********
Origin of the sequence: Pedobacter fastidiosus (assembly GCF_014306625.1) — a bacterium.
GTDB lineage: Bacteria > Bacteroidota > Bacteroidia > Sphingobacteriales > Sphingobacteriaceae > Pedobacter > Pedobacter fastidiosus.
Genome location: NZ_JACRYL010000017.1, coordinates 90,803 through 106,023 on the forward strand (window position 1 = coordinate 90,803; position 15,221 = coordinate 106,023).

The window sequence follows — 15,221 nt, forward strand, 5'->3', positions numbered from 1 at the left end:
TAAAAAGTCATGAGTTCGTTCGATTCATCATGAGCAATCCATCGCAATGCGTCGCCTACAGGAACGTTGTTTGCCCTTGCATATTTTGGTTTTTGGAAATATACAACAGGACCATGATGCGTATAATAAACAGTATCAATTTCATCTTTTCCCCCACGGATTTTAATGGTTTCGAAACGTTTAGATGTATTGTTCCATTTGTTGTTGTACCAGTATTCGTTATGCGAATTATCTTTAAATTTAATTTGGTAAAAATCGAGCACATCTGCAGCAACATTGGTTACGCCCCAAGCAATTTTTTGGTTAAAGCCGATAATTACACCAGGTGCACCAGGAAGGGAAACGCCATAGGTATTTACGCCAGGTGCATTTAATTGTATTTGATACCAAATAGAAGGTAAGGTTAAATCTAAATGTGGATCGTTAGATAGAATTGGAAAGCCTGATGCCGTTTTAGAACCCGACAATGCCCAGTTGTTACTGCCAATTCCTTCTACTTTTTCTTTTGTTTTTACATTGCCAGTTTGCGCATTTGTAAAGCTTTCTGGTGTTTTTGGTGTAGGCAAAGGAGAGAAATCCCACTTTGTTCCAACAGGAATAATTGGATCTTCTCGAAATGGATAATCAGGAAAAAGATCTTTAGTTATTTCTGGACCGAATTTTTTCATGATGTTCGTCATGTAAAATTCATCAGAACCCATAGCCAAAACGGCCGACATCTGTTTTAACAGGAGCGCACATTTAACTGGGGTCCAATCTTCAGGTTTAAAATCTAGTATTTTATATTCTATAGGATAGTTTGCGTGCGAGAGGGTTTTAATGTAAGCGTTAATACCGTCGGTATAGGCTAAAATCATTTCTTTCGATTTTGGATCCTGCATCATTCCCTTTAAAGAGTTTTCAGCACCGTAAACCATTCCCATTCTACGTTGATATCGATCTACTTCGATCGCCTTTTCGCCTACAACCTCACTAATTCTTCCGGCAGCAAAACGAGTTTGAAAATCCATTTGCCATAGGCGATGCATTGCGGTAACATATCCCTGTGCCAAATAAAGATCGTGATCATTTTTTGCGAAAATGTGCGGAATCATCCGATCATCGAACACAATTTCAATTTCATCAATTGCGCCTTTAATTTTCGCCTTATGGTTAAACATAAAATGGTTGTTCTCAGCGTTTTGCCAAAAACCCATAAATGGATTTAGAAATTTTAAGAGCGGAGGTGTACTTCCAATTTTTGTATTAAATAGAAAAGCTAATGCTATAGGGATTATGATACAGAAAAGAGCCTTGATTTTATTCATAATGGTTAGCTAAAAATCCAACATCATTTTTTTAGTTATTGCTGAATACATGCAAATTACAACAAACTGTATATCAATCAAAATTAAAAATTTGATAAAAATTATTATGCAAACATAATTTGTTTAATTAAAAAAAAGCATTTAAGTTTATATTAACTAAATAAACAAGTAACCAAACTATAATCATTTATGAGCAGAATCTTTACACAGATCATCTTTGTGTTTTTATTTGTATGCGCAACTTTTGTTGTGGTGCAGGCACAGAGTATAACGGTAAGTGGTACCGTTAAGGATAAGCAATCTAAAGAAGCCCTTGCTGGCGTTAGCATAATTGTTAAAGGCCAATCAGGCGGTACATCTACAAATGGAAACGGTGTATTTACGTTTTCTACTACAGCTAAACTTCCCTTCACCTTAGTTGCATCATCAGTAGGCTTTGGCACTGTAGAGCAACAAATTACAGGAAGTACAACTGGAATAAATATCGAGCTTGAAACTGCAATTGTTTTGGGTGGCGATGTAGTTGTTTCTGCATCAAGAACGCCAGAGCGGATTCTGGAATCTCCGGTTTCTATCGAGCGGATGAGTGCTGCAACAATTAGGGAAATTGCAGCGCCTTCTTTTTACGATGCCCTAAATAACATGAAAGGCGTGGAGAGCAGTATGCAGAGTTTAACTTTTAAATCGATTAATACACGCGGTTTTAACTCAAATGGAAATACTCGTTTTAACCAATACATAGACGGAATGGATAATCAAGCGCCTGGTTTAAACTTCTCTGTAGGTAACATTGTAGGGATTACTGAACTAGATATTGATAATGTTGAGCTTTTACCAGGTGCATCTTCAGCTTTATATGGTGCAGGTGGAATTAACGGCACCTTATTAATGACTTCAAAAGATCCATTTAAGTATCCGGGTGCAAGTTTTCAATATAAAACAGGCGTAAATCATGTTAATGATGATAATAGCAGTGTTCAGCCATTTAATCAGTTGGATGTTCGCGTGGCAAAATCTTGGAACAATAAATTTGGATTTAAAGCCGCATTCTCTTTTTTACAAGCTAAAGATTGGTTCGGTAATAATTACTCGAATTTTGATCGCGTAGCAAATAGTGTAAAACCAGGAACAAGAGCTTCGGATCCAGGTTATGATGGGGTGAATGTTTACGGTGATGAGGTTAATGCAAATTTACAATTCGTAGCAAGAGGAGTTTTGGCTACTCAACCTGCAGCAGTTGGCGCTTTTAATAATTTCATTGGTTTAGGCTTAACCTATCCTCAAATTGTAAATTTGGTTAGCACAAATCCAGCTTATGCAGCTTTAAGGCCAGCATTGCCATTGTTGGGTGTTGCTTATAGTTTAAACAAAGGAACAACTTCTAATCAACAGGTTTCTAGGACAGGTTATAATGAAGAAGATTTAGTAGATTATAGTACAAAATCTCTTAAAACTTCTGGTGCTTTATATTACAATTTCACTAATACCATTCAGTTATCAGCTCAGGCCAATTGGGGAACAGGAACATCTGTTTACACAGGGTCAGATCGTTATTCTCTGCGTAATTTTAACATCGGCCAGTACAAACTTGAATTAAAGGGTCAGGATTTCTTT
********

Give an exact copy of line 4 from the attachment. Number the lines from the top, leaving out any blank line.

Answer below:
The window sequence follows — 15,221 nt, forward strand, 5'->3', positions numbered from 1 at the left end: